Bayliner to focus cruiser sales, production in South America

Posted on Written by Michael LaBella

Brunswick Boat Group announced Tuesday that it will stop building and selling Bayliner cruisers in the United States so the brand can focus on its core bowrider and deckboat models, as well as new categories, such as the jetboat segment.

As a result, Brunswick said it will stop production at its plant near Knoxville, Tenn., where 225 full-time workers are employed, by the end of 2012 and make its Brazil operations the center for its Bayliner cruiser business. It will suspend the brand’s cruiser sales and production outside of South America.

Bayliner produces a line of six cruiser models from 24 to 33 feet.

“We will continue to maintain our leadership position in the North American cruiser segment with our Sea Ray brand,” Andrew E. Graves, president of Brunswick Boat Group, said in a statement.

Over the next several months, Bayliner will introduce a new line of bowriders, a new series of deckboats and will launch “Element,” the company’s break into “affordable boating,” Graves said.

Bayliner will also enter the jetboat segment in 2013 with a new series.

“We believe this effort will solidify our position in the market and offer dealers and boaters a wide variety of choices and models,” Graves said.

The world’s largest boatbuilder cited changing global trends and fluctuating needs of boat buyers for the move.

“Our current plan reflects a change in focus for Bayliner’s global product portfolio to emphasize and expand its leadership across a broader set of recreational dayboat craft types,” Graves explained.

“Additionally, Bayliner will make its Brazil operations the center for its cruiser business but will suspend the brand’s cruiser sales and production outside of South America,” he said.

“This strategic repositioning of Bayliner further reduces the need to maintain the Brunswick Boat Group’s current cruiser production capacity in the U.S., particularly in view of current market weakness for cruisers. As a result, we will consolidate our U.S. cruiser production for Sea Ray into our Palm Coast, Fla., and Vonore, Tenn., facilities while producing Bayliner cruisers in Brazil. This will be more efficient and still allow us to retain capacity equal to three times our current worldwide cruiser demand, enabling us to adequately increase production when the market improves,” Graves said.

The company estimates that these actions will save $10 million to $12 million a year once implemented.

“The complexion of the global marine marketplace continues to evolve and so does Brunswick,” said chairman and CEO Dustan E. McCoy in a statement. “Our continuing challenge is to adapt our brands, models and technologies to best appeal to today’s boating consumers, as well as the shifting global marine marketplace.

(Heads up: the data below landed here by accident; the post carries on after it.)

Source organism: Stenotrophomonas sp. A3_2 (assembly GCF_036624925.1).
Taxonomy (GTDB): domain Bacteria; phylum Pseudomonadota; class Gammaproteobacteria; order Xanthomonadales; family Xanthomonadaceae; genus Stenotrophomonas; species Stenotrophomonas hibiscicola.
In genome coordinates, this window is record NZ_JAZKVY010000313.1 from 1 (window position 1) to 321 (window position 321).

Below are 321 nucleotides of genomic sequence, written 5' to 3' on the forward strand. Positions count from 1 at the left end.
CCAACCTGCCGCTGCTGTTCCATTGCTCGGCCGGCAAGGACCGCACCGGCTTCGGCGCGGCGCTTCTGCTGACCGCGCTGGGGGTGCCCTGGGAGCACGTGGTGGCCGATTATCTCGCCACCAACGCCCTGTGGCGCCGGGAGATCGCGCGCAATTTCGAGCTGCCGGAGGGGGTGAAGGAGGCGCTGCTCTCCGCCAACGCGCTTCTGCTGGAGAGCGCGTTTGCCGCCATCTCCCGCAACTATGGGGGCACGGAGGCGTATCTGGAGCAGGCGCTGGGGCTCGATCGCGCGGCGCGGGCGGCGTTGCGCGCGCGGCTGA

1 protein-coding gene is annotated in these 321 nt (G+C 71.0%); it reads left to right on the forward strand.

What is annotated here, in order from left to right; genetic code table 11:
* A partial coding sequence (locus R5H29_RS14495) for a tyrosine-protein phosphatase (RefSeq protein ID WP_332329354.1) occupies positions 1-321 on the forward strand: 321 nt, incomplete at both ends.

“Though the U.S. marine marketplace has improved recently, the recovery has been uneven across the various market segments,” he added. “While sales of smaller boats, such as popular fishing boats and pontoons, have improved, demand for cruisers and larger boats remains weak. We believe this is due to a number of factors, including continuing economic uncertainty, as well as a cautious and evolving consumer. The actions announced today are a necessary step in enabling us to reach our near-term operational and financial objectives while positioning the company to exploit future market growth in the fiberglass boat segment.”

Separately, Brunswick also concluded that a portion of its long-lived assets pertaining to certain boat brands, including Hatteras, Cabo and its European and Asia-Pacific boat brands, have been impaired and that impairment charges related to these brands will be recognized in the third quarter.

Brunswick’s estimate of total restructuring and impairment charges in the third quarter will be in the range of $25 million to $32 million, pretax. These charges primarily include non-cash asset write-downs but also include charges for severance, facility closing and other costs. Further, the company anticipates that additional charges pertaining to these actions will be recognized in future periods.

— Reagan Haynes


17 comments on “Bayliner to focus cruiser sales, production in South America

  1. Bob M

    So much for creating jobs in US. With so many American boatbuilders out of work. This should not happen with unemployment where it is. Is Brunswick a real American company or not?

  2. Capt. Chris

    This will be more efficient and still allow us to retain capacity equal to three times our current worldwide cruiser demand, enabling us to adequately increase production when the market improves,” Graves said.

    Does Brunswick really need production capacity @ 3 times the current worldwide cruiser demand? Do they realistically expect demand to increase 300%? Sounds like bad planning to me. In a bad economy they are sacrificing their entry level cruiser line in North America? Guess they are counting on the upper end consumer at the expense of the lower end of the market. Only time will tell if they’re right.

  3. freedomsailor

    My wife and I were about to buy a Cruiser. When I read this story this AM and told my wife about it, we both agreed to shop around for an American made boat.

    We make our money in the USA and we will keep it here!

  4. C. Moore

    To sell in Brazil you have to build it in Brazil.
    They protect their jobs and grow jobs by making it impossible to import items they want to build.
    You have to pay to play in the BRIC countries.
    The Italian boat builders moved there years ago.
    More Americans manufacturers are on the way.
    Look for SAFTA (Stupid Americans Forfitting The American-dream)